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Game Night Reviews: For Sale

Updated: Jul 9, 2021

For Sale

When you are organising a game night throwing in one or two short games is a must. These games are never the meat of the gaming sandwich but they act as an appetiser or an aperitif or possibly as the After Eight mint at the end of the night. Packing a few fillers in your bag can allow you to keep playing longer, trapping your gamers into having more fun by saying “We could pack up or I have this, it only takes ten minutes”. And the best kind of fillers are like pringles, you can’t stop after just one!

For our “It’s kinda like” game night my filler of choice was For Sale. The aim of this list was to play games that had a similarity to mass market titles but better or at least more interesting gameplay. With For Sale I was stretching that definition, but it is a game about buying and selling property and it features auctions as a major mechanic so I was pitching it as Monopoly in twenty minutes or less. Let’s take a look at how it plays.

A Quick Overview

Each round a number of property cards are dealt face up equal to the number of players. In turn order they each bid on the highest value card. A player must either outbid the last player or pass (paying half their maximum bid) and taking the lowest value card from the centre of the table. When the last player passes the remaining player takes the highest value card and pays their full bid. This continues until all the cards have been bought.

Once the property deck runs out it’s time to sell and make some profit. A number of cheques, ranging from $0 to $15000 are dealt out equal to the number of players. Each player plays one of their property cards face down and then the cards are revealed. The player who played the highest value property takes the highest value cheque, the second highest takes the second highest value and so on. This continues until all the properties have been sold.

Players add up their cheques plus any cash they had left over from the auction and the player with the most money is the winner.

Why choose it?

For Sale has an elegance to its simplicity. It is a game of two halves that can be explained separately and each half has half a dozen rounds of doing the same, very simple, action, making it very quick to pick up. However, just because it’s simple doesn’t mean it’s not fun and it has the added benefit of playing with up to six players.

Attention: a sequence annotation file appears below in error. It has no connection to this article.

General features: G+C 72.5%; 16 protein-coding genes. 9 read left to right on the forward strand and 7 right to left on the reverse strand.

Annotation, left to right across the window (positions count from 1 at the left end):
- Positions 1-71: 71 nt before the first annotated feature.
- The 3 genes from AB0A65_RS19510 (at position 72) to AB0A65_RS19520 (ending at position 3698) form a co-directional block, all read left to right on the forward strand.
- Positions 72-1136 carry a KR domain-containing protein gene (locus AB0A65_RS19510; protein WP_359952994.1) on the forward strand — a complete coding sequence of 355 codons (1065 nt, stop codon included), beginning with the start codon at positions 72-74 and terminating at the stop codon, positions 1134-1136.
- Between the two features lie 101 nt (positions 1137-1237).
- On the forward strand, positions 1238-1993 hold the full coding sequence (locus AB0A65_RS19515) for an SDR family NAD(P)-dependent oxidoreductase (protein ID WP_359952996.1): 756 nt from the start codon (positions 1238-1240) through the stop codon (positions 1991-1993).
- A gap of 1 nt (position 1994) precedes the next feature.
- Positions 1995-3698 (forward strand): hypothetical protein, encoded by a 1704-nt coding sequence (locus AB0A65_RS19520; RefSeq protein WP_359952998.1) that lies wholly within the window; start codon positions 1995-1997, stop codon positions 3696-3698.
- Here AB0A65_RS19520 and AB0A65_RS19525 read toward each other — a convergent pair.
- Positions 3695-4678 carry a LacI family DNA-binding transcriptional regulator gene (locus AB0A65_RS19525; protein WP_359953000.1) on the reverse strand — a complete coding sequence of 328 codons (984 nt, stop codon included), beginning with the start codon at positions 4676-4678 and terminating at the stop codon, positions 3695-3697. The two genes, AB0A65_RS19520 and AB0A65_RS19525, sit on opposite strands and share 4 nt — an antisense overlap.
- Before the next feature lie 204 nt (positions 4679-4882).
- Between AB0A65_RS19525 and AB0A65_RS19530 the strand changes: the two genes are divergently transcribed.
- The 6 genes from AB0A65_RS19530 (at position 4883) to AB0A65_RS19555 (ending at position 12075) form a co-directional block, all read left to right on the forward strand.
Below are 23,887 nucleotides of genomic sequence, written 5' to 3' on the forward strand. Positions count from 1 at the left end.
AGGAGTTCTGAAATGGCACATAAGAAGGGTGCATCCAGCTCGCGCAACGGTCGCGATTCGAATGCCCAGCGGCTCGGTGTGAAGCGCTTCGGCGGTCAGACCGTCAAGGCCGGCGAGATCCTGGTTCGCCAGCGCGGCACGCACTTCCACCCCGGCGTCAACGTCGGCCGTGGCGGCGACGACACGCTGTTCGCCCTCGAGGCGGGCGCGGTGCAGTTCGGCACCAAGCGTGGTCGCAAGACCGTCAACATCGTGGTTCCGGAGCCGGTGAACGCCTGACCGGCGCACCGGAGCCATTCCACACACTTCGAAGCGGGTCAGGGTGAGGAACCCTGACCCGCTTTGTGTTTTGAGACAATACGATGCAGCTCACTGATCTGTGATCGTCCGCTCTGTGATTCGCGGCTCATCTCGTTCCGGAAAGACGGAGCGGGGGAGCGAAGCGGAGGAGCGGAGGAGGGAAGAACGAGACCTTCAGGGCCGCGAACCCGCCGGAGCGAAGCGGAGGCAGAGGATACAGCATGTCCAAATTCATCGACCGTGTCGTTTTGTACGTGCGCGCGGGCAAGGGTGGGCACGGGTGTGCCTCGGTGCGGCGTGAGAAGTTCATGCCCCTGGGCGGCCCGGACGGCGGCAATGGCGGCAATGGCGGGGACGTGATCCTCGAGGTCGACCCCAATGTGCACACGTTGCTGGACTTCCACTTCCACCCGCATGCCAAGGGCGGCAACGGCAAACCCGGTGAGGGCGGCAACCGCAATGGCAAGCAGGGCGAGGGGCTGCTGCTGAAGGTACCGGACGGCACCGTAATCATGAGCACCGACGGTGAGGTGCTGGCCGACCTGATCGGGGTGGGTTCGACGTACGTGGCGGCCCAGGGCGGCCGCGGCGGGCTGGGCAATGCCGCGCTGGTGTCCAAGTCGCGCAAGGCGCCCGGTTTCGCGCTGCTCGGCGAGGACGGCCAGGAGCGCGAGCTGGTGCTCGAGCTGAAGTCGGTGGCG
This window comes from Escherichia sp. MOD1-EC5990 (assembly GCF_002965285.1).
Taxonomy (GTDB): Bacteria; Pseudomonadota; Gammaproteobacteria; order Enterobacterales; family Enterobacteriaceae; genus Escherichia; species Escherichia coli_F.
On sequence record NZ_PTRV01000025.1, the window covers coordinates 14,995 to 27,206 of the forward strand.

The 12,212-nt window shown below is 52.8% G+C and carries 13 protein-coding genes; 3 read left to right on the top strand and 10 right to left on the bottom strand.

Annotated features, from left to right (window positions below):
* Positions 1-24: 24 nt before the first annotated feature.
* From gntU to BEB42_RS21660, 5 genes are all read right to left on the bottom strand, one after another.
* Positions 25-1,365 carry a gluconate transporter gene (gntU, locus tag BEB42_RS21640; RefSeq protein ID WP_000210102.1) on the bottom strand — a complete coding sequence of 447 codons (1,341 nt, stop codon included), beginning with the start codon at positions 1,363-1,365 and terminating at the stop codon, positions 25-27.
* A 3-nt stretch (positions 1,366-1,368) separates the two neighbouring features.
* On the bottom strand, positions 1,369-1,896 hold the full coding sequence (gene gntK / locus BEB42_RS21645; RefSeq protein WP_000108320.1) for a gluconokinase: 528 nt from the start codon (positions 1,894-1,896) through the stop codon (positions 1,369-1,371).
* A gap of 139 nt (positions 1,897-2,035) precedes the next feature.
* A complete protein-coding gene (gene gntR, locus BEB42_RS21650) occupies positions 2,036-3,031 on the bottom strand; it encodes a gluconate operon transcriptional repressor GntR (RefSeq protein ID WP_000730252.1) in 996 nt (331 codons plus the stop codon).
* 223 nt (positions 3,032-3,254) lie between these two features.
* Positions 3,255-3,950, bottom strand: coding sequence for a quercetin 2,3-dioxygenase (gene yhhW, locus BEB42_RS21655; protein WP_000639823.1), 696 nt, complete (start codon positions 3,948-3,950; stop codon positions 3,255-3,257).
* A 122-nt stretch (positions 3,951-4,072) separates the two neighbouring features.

Did they like it?

They asked to play it again so I’m going to say yes. And as I insinuated in my intro, the best fillers are the ones that make you want to play them again and again and again.

Play it with whomever you like

For Sale was one of the games I heard about a lot when I was first getting into board games back in 2009. Eventually I had heard the name so much I just had to see what all the fuss was about and picked up a copy. And then I proceeded to not play it for 6 years!

I have no excuse, the game play is simple to understand, I find the art attractive, the play time is well under 30 minutes so I would have thought I’d have gotten it to the table a bunch of times and yet I didn’t. And the reason I think I didn’t was that those exact same reviewers who had lauded the game and convinced me to buy it, were saying it’s best with 5 or 6.

It’s fine with 5 or 6, it’s also fine with 3 or 4. Here is the lesson, people always ask what the optimum player count is for a game, but the answer is never 0. If you own a game, play it. Sure, some games might work better with more players than you have but if you are excited about playing a game you should play it, because it’s better with a suboptimal group than never being played at all.

For Sale


Right, back to the review. For Sale is a simple game that plays well with a larger group so it checks all my boxes for a Game Night game. The official play time is 30 minutes but I would say that’s a little on the high side and once players know what they are doing you’ll knock a game of this out in 15 minutes and change.

The game is also light, you don’t have enough starting cash for the auctions to be long or involved and when you are selling property you can bluff a little but your options are limited, especially as the round progresses. That is not to say it’s not an enjoyable game, I’ve enjoyed every play and every play has been followed with a rematch.

The game is however a little expensive with an RRP £20 for a single deck of 60 cards and some cardboard money. The money is nice and chunky and the card art is really nicely done but the price point still seems a little steep for the contents. The box is also massively oversized for what’s in there, although I realise that’s so it fits in with the rest of the series.

Final Thoughts

For a quick, simple auction game you can’t go wrong with For Sale. It’s not the cheapest filler on the market but it is a good one and it can handle up to 6 players without really increasing the play time or complexity. Plus it lets you buy a Space Station, what could be better than that?

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